Egyptian artist Sami Rafi dies at 88
Rafi designed the Tomb of the Unknown Soldier, Anwar Sadat's resting place
The Egyptian artist Sami Rafi has died at the age of 88. Rafi was a celebrated public artist whose work graces Metro stations throughout Cairo, and who created the Tomb of the Unknown Soldier, which commemorates the War of Attrition against Israel of 1967-70 and the Arab-Israeli War of 1973.
Rafi studied at the Faculty of Fine Arts in Cairo and pursued a scholarship in Vienna before returning to Egypt. His work was influenced by Egypt’s Pharaonic past, contemporary forms of Arabic calligraphy, and the daily life of Egyptians, and often straddled the divide between visual art, architecture and design.
He worked at the Egyptian Opera House as a stage designer for a number of productions, and his work graces around 15 Metro stations in Cairo, with images of weavers and sailors; Muslims and Copts embracing in expressions of religious tolerance; and – at the university stop – books that transform into pigeons taking flight.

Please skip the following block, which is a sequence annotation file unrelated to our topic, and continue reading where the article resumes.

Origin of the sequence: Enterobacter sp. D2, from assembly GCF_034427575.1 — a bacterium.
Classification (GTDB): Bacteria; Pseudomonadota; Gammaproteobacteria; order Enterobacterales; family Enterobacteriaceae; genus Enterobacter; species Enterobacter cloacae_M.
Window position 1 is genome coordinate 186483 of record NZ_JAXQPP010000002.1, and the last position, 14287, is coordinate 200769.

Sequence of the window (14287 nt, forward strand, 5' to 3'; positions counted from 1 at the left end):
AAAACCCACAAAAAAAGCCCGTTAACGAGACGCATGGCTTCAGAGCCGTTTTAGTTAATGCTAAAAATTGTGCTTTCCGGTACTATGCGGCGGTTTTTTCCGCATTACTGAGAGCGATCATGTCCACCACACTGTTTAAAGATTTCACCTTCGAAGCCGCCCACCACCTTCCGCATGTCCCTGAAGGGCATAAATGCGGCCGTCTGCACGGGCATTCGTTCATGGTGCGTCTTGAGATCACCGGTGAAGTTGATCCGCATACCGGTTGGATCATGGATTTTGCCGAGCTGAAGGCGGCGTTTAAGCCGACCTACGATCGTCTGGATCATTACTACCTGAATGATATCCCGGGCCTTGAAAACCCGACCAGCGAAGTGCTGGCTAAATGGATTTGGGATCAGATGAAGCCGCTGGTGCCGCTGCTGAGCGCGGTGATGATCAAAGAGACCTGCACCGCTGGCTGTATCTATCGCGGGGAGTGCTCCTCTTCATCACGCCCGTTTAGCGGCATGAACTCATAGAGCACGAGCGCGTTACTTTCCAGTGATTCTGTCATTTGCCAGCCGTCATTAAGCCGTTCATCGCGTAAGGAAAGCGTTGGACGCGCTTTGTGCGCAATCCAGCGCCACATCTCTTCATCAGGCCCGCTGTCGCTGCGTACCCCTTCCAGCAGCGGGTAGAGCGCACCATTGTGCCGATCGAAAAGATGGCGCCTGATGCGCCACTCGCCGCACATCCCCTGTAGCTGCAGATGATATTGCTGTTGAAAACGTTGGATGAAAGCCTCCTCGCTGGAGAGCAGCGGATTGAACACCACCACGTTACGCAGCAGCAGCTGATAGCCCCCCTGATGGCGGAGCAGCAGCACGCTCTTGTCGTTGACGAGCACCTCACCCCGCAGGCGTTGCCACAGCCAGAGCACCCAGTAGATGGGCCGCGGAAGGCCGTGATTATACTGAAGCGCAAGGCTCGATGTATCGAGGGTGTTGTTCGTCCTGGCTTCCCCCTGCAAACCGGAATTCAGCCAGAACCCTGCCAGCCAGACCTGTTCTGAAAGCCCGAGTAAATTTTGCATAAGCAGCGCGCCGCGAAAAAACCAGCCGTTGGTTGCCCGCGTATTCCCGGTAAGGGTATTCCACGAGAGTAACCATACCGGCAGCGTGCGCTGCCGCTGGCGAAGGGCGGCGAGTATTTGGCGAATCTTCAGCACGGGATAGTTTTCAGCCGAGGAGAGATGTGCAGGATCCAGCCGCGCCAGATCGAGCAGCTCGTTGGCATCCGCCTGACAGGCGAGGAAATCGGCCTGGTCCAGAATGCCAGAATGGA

Rafi’s best-known project is the Tomb of the Unknown Solider, in north-eastern Cairo, which he completed in 1975. It consists of four concrete slabs, clad in block-like calligraphy, that form a hollow pyramid. The centre of the structure, where a pharaoh might have been interred, is left open to the elements and the visitors who pass under the structure.
The project was commissioned by then-president Anwar Sadat at the end of the Arab-Israeli Warand became Sadat’s resting place after he was assassinated in 1981.
Rafi was also the brother of the celebrated surrealist painter Samir Rafi, who used his artwork to focus on the everyday plight of the people, and also often adapted Pharaonic emblems to new ends.
Updated: May 16, 2019 12:06 PM